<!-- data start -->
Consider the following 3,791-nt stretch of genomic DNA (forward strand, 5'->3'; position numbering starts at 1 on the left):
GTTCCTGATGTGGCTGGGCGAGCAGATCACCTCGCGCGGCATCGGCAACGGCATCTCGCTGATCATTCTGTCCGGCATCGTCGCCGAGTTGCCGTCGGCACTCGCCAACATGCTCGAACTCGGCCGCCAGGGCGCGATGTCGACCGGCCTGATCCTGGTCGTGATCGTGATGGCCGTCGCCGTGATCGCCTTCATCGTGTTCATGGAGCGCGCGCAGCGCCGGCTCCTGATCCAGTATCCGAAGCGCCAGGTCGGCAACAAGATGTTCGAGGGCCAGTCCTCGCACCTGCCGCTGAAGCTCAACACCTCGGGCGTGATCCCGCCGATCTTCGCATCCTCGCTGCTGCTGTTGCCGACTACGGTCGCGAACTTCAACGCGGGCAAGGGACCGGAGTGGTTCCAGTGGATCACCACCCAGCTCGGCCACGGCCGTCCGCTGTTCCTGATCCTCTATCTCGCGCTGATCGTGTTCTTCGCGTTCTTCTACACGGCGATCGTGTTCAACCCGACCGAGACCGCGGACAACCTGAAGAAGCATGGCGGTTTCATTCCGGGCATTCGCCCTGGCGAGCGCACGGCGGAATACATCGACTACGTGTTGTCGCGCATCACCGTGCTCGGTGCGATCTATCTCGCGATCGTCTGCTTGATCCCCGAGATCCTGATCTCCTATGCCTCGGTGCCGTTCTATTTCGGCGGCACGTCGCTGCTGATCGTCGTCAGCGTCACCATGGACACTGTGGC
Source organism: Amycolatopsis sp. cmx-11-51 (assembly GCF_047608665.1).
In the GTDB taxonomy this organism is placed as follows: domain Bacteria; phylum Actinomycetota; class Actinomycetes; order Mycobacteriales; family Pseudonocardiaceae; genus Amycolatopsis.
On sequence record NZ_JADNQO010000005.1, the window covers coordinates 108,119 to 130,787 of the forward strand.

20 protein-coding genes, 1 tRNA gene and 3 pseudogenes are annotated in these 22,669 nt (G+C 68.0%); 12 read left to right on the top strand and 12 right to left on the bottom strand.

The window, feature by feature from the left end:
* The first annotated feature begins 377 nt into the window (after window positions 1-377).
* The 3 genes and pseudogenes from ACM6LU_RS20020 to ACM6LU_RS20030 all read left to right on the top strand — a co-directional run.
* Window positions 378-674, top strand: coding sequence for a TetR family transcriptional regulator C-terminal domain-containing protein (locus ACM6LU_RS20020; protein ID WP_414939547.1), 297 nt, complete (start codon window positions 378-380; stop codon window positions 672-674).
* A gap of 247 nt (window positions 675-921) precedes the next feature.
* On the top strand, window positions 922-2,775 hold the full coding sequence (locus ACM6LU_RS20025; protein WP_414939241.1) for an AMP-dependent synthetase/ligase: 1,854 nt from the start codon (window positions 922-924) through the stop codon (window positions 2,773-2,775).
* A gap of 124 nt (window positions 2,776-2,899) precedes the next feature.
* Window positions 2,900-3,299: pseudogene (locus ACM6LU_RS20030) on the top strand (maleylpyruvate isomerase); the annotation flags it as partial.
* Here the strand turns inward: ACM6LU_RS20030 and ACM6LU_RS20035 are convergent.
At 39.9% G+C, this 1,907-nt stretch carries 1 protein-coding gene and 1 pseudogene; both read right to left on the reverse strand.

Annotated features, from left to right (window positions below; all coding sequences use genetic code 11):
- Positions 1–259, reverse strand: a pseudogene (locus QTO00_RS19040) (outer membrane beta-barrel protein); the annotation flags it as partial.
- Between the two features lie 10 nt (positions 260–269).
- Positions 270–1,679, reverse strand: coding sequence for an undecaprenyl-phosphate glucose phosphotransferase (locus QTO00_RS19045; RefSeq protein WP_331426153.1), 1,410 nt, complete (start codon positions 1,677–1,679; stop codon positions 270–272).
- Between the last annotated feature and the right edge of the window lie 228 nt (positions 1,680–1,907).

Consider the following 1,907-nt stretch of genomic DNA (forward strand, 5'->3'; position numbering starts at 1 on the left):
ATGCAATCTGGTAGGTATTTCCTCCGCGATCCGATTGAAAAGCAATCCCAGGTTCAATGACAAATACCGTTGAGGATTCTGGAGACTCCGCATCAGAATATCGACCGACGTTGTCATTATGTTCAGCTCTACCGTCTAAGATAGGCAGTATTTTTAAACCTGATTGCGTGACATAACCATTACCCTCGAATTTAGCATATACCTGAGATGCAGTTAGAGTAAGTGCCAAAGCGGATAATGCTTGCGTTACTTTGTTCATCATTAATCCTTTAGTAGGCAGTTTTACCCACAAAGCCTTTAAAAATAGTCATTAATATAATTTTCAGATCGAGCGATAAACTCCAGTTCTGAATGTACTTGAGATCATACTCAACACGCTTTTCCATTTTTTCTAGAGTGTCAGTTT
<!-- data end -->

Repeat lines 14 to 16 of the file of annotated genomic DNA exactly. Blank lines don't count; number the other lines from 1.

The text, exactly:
* Window positions 2,900-3,299: pseudogene (locus ACM6LU_RS20030) on the top strand (maleylpyruvate isomerase); the annotation flags it as partial.
* Here the strand turns inward: ACM6LU_RS20030 and ACM6LU_RS20035 are convergent.
At 39.9% G+C, this 1,907-nt stretch carries 1 protein-coding gene and 1 pseudogene; both read right to left on the reverse strand.